This wide view of the Martin (now part of the Lockheed-Martin conglomerate)
model shop brings back memories of when I worked as an electronics technician
at the Westinghouse Oceanic Division in Annapolis, Maryland. We had a bunch
of guy in lab jackets sitting around at benches with out machinist's tool
boxes open. Most people had the Gerstner, Craftsman, or Union brand (mine
was Craftsman). Serious tool accumulators had the large model with the big
drawer in the middle for hold a machinist's reference manual (my shop did
electronics assembly and prototype building, so we kept other things in
ours). As with so many other things, I eventually sold my toolbox, but,
fortunately, there is almost nothing you cannot buy on eBay, so a couple
years ago I bought one like what I had before. You can see it by clicking
on the above thumbnail if you are interested. I'm not sure how much model
making is done anymore since computer-aided design (CAD) is so dominant
in design organizations nowadays.
Modelers at Work in Aviation, Space and Electronics
General view of the Wood and Plastics area of Martin Orlando's
Model Engineering shop with finished miniatures of several missiles.
All photos made at Florida plant.
Left: These pix show how a detailed photograph of
an electronic chassis rack is used to simulate the set-up in a scale model.
Photo is cut to size, then bonded to plexiglass panel; technique saves many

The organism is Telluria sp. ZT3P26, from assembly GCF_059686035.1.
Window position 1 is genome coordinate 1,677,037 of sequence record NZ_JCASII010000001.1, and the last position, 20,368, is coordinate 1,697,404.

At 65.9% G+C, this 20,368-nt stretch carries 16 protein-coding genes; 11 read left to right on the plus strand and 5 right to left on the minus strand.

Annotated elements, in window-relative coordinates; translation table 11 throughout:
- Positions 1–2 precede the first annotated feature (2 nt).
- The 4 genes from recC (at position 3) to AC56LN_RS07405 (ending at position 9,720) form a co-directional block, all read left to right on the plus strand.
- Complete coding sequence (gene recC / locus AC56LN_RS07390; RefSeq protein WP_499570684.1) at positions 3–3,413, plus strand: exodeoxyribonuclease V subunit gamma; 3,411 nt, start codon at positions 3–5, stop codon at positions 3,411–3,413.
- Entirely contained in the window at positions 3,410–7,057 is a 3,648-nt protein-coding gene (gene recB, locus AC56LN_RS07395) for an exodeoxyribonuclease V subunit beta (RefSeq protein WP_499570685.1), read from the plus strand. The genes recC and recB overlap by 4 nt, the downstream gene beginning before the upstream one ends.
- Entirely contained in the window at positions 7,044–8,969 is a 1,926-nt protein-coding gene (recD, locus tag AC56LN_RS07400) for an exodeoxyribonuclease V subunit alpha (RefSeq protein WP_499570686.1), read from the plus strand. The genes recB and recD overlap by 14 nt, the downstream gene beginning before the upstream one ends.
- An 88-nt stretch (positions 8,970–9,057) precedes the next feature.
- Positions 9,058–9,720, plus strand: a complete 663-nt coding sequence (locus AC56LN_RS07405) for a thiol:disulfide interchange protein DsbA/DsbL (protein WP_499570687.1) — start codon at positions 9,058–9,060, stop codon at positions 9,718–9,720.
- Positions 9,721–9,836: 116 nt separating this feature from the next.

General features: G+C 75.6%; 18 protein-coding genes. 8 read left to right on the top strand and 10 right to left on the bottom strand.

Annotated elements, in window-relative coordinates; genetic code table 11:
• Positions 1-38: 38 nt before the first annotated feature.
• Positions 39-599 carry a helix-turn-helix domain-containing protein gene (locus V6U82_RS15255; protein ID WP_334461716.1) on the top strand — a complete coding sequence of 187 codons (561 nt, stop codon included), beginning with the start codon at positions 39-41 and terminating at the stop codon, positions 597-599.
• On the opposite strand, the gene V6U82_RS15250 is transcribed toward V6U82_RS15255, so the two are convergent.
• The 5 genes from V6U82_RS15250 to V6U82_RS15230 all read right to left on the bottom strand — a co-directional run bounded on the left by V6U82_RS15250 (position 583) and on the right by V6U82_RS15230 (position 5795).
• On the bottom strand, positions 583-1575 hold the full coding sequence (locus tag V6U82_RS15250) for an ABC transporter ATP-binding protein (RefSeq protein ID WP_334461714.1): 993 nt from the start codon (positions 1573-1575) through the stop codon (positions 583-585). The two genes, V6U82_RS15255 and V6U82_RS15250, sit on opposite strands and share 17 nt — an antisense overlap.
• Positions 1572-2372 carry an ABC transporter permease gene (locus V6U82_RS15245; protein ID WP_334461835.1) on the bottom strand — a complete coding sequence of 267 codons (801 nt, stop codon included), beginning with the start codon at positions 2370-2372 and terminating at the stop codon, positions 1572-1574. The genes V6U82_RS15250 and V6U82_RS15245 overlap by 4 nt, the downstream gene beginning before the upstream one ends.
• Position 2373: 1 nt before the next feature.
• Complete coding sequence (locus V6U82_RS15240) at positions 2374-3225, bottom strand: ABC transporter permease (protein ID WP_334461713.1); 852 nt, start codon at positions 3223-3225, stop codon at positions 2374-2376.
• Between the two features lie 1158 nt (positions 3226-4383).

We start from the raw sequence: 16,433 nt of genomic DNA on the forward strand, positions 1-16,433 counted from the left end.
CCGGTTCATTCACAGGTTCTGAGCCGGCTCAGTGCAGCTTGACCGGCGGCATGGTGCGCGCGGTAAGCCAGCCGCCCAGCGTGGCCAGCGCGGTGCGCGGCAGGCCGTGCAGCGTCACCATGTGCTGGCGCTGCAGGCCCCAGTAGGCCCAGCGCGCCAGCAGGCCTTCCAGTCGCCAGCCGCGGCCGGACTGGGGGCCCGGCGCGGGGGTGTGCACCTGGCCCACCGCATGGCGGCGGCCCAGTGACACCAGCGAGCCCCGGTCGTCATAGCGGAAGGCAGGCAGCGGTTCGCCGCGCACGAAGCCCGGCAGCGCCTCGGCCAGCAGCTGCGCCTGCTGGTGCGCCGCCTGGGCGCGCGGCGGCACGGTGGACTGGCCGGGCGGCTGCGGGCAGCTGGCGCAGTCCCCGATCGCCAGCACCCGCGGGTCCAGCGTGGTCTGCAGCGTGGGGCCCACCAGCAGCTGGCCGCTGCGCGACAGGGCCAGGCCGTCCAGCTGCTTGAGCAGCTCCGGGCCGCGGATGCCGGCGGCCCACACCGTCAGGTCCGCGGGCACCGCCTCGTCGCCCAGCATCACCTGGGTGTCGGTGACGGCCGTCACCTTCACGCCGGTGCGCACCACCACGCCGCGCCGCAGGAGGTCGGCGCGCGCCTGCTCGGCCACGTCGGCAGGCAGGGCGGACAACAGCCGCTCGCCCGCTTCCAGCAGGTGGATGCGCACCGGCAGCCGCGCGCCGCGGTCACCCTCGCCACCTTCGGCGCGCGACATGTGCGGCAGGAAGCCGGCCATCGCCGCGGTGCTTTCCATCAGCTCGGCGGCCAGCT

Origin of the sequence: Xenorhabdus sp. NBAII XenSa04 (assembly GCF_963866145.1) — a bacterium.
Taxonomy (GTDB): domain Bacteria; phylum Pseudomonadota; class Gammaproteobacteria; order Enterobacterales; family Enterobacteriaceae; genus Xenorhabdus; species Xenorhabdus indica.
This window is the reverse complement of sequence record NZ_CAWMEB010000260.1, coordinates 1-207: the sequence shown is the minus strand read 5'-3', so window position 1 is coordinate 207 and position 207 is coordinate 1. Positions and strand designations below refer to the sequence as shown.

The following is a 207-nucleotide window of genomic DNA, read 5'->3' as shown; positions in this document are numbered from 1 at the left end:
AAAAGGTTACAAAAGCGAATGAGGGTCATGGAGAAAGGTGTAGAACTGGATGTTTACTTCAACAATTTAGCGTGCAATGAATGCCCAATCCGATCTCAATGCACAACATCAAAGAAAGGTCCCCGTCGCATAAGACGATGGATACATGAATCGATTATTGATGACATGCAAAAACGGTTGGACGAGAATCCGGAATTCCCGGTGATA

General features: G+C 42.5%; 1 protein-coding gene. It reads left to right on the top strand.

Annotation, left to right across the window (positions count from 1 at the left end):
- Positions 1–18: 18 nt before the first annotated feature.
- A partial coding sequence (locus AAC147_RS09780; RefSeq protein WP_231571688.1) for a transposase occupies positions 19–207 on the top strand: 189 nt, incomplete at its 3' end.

hours of work - certainly is authentic!
A jeweler's lathe is employed to make miniature turnings such
as knobs and controls for a scale copy of the "RACEP" console.
Laboratory technician works on a brass part for an 1/8-size Pershing
missile tracked vehicle.
A vacuum-formed section of a scale Pershing nose. Master is of
maple; Plexiglas is clear 1/8" thick.
every missile system in the nation's defense arsenal are extensive periods
of development. And, strongly involved in the development phases are highly
professional model shops which build everything from large, full-scale prototype
missiles to tiny replicas of complex electronic circuitry.
One such model shop is in busy operation at the Martin Company's Orlando,
Fla., Division. This Martin Division builds the Pershing and Lacrosse surface-to-surface
missiles, the Bullpup air-to-surface missile, and Missile Master and "Birdie"
electronic air defense systems and the "Racep" electronic communications
system. Also, Martin Orlando is working on the "Tow" anti-tank missile and
numerous advanced space and weapons programs.
Thus, the press of work is consistently heavy for the 96-man Model Engineering
Section headed by E. J. Guard. Current projects, for example, include constructing
a full-size ground effects machine American Modeler which actually will
be the test bed for Martin studies in this field and building a series of
prototype missiles which will be launched for testing on a highly secret
Much of the work, however, is along the lines familiar to modelers the
world over. Scale models, in varying degrees of complexity, are important
parts of training programs as well as being valuable in working out engineering
and operational system problems. Martin's modelers build exact, totally
operable models of the company's missiles. They are perfect copies of systems
launched from Cape Canaveral and elsewhere.
Special building techniques, tools and highly skilled personnel make
the results of Martin's shop enviable. The shop itself is divided into four
sections: (1) Wood and Plastics; (2) Precision Machine; (3) Sheet Metal;
The accompanying photographs show products of those techniques and tools.
Fully operable 1/8-size Pershing Transporter Erector
Launcher and the real item are seen in photos above. Model is so finely
detailed each operation of the big one can be duplicated; model is mostly
brass with "britannia" metal castings.
Posted September 7, 2014